The testimony inside of me was like an unidentified sapling, it had roots that held it in my heart, that pulled and nourished my soul, roots that grew and expanded with my personal experiences and the meanings I derived from those experiences. Also, like a tree, there were outside sources that influenced its growth. Gospel discussions, other people’s opinions and experiences, scripture study, conference talks, etc. were like wind and rain and elements that changed or broke branches or fed and pruned my budding tree, but it was always mine. 

That seminary teacher my freshman year made me feel like my testimony was his seed to plant in my heart, but it wasn’t. I didn’t even know my sapling was growing until I felt it when I read those words, “God is love,” and I recognized its wispy little shape and the deep roots that made me. “Ah,” I thought, “there you are, that is what you look like.”

We all have trees of meaning inside of us; each seed is a unique compilation of experiences, DNA, and nutrients. When did you first recognize yours? Was it when someone else was telling you what it should be and you realized that wasn’t yours at all? My tree is made of love. All meaning for me comes back to love. Love that looks like inclusion, acceptance, listening, and story form my sapling’s branches and roots. So when that seminary teacher was telling me that my faith should look like obedience and conformity and exclusivity, I didn’t recognize those at all in my tiny little sapling. Those ideas swirled around inside of me blowing my tree around, too much for my little soul to bear.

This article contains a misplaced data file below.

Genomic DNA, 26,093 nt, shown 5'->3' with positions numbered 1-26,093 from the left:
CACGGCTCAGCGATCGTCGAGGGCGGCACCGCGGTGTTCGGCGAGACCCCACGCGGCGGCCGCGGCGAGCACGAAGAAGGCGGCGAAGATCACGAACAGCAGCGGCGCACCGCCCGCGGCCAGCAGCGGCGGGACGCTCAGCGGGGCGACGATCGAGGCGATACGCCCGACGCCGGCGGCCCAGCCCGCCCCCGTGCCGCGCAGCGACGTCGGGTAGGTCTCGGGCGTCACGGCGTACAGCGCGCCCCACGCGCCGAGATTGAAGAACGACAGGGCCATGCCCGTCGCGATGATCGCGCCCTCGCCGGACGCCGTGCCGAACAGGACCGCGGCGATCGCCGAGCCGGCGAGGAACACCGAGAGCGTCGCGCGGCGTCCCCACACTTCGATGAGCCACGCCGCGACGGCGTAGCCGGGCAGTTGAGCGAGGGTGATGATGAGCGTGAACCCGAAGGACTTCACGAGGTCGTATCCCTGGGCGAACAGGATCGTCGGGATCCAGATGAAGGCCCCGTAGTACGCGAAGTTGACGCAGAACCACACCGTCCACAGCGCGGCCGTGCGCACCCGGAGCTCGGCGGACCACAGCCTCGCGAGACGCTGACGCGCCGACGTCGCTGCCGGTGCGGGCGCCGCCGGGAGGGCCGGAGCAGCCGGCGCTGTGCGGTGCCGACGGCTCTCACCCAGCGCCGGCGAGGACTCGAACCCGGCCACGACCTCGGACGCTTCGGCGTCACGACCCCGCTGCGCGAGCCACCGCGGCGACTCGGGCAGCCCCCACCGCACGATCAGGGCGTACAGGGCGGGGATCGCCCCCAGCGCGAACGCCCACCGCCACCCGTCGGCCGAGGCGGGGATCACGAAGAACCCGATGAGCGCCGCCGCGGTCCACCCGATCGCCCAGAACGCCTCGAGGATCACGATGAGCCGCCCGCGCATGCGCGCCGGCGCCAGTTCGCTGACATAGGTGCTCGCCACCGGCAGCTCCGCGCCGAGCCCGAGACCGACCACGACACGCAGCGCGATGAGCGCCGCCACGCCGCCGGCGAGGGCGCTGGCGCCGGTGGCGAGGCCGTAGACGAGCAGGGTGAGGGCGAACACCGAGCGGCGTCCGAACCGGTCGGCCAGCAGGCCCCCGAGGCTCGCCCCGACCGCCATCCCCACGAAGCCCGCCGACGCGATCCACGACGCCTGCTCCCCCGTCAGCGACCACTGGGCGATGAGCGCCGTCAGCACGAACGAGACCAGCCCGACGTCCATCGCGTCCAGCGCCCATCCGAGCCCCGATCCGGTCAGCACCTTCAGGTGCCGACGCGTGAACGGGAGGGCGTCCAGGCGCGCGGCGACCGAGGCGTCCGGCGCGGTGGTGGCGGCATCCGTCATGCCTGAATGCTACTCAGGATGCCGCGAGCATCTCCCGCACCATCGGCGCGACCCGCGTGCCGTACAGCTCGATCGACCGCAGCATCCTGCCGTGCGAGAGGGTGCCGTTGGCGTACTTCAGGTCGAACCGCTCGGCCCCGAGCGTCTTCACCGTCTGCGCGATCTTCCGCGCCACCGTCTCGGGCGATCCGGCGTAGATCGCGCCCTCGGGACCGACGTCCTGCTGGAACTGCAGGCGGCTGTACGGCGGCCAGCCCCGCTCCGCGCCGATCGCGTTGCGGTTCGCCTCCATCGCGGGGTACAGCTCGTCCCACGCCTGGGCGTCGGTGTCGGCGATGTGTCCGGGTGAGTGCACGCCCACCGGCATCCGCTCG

But now, my tree can take wind. Sometimes, other people’s ideas are like sunshine and spring for my little tree and sometimes like a tornado, one time it was like an axe that cut it down, but the roots were still in me. Often we can choose the environments we allow our trees to thrive or die in and sometimes we can’t. When people stop practicing with us, I like to think it is because their tree was being blown around or hacked away by its environment – I have learned that the only way to recognize our soul tree again is to find a new environment where we can say, “Ah, there you are, that is who you are.”

Many people suffer and have left the church because of seminary teachings and the forced, uncaring control of force planting trees in people’s hearts. No one should do that to another person, and when we try, we cause scars in the landscape of their souls. The goal should never be to force people to maintain practices or membership or rules, it should always be for them to plant their own trees. For us to nurture them even if they look impossibly different from our own. If these people find that their trees look queer, it could mean that they need different environments, different outside sources, different nutrients. 

What is your sapling made of? What feeds it? What hacks at it? In what environments does it thrive?

Photo by Olga DeLawrence on Unsplash

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Photo by Kasturi Laxmi Mohit on Unsplash